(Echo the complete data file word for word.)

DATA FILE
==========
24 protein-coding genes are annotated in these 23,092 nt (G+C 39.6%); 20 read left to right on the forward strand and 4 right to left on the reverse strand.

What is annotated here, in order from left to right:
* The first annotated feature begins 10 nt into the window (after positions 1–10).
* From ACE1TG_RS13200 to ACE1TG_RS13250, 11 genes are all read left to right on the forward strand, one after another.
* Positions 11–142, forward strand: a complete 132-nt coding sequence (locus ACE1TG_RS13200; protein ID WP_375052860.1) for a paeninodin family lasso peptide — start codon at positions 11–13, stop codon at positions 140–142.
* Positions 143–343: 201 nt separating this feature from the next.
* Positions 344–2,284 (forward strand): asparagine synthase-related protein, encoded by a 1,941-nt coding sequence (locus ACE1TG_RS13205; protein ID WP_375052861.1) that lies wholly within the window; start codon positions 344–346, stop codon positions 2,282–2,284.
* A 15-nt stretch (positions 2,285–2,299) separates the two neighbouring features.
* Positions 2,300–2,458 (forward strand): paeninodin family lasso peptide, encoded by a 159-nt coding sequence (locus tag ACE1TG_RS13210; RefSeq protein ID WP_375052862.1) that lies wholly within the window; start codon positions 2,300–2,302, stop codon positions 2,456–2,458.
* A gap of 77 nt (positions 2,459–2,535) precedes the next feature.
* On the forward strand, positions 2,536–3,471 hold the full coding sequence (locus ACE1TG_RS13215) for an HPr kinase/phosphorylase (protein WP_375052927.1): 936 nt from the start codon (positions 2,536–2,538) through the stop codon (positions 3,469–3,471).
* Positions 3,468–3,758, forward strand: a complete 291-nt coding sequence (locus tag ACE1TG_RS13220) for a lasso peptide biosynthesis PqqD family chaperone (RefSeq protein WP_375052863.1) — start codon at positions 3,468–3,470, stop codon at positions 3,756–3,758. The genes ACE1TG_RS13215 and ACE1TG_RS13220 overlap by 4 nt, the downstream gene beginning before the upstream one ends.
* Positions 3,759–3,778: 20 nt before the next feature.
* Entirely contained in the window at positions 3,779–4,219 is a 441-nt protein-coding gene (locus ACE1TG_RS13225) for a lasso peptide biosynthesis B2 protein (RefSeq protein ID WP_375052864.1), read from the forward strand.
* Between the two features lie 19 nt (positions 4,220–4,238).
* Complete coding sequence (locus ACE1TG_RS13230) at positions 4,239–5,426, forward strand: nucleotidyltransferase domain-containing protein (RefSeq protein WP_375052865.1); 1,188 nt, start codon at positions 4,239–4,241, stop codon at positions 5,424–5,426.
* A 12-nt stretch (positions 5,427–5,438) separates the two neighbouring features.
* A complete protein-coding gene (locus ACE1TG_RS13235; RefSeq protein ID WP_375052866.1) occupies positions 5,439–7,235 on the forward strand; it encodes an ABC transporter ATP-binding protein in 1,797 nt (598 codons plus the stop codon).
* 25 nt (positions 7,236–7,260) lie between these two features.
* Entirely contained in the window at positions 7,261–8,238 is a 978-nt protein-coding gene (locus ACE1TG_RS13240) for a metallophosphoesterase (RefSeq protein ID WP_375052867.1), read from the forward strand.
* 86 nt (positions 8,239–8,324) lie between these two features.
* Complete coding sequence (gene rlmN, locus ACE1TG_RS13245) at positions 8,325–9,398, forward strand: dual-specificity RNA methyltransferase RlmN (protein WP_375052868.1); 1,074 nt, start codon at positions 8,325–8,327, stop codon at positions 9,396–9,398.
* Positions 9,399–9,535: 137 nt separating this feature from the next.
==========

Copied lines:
24 protein-coding genes are annotated in these 23,092 nt (G+C 39.6%); 20 read left to right on the forward strand and 4 right to left on the reverse strand.

What is annotated here, in order from left to right:
* The first annotated feature begins 10 nt into the window (after positions 1–10).
* From ACE1TG_RS13200 to ACE1TG_RS13250, 11 genes are all read left to right on the forward strand, one after another.
* Positions 11–142, forward strand: a complete 132-nt coding sequence (locus ACE1TG_RS13200; protein ID WP_375052860.1) for a paeninodin family lasso peptide — start codon at positions 11–13, stop codon at positions 140–142.
* Positions 143–343: 201 nt separating this feature from the next.
* Positions 344–2,284 (forward strand): asparagine synthase-related protein, encoded by a 1,941-nt coding sequence (locus ACE1TG_RS13205; protein ID WP_375052861.1) that lies wholly within the window; start codon positions 344–346, stop codon positions 2,282–2,284.
* A 15-nt stretch (positions 2,285–2,299) separates the two neighbouring features.
* Positions 2,300–2,458 (forward strand): paeninodin family lasso peptide, encoded by a 159-nt coding sequence (locus tag ACE1TG_RS13210; RefSeq protein ID WP_375052862.1) that lies wholly within the window; start codon positions 2,300–2,302, stop codon positions 2,456–2,458.
* A gap of 77 nt (positions 2,459–2,535) precedes the next feature.
* On the forward strand, positions 2,536–3,471 hold the full coding sequence (locus ACE1TG_RS13215) for an HPr kinase/phosphorylase (protein WP_375052927.1): 936 nt from the start codon (positions 2,536–2,538) through the stop codon (positions 3,469–3,471).
* Positions 3,468–3,758, forward strand: a complete 291-nt coding sequence (locus tag ACE1TG_RS13220) for a lasso peptide biosynthesis PqqD family chaperone (RefSeq protein WP_375052863.1) — start codon at positions 3,468–3,470, stop codon at positions 3,756–3,758. The genes ACE1TG_RS13215 and ACE1TG_RS13220 overlap by 4 nt, the downstream gene beginning before the upstream one ends.
* Positions 3,759–3,778: 20 nt before the next feature.
* Entirely contained in the window at positions 3,779–4,219 is a 441-nt protein-coding gene (locus ACE1TG_RS13225) for a lasso peptide biosynthesis B2 protein (RefSeq protein ID WP_375052864.1), read from the forward strand.
* Between the two features lie 19 nt (positions 4,220–4,238).
* Complete coding sequence (locus ACE1TG_RS13230) at positions 4,239–5,426, forward strand: nucleotidyltransferase domain-containing protein (RefSeq protein WP_375052865.1); 1,188 nt, start codon at positions 4,239–4,241, stop codon at positions 5,424–5,426.
* A 12-nt stretch (positions 5,427–5,438) separates the two neighbouring features.
* A complete protein-coding gene (locus ACE1TG_RS13235; RefSeq protein ID WP_375052866.1) occupies positions 5,439–7,235 on the forward strand; it encodes an ABC transporter ATP-binding protein in 1,797 nt (598 codons plus the stop codon).
* 25 nt (positions 7,236–7,260) lie between these two features.
* Entirely contained in the window at positions 7,261–8,238 is a 978-nt protein-coding gene (locus ACE1TG_RS13240) for a metallophosphoesterase (RefSeq protein ID WP_375052867.1), read from the forward strand.
* 86 nt (positions 8,239–8,324) lie between these two features.
* Complete coding sequence (gene rlmN, locus ACE1TG_RS13245) at positions 8,325–9,398, forward strand: dual-specificity RNA methyltransferase RlmN (protein WP_375052868.1); 1,074 nt, start codon at positions 8,325–8,327, stop codon at positions 9,396–9,398.
* Positions 9,399–9,535: 137 nt separating this feature from the next.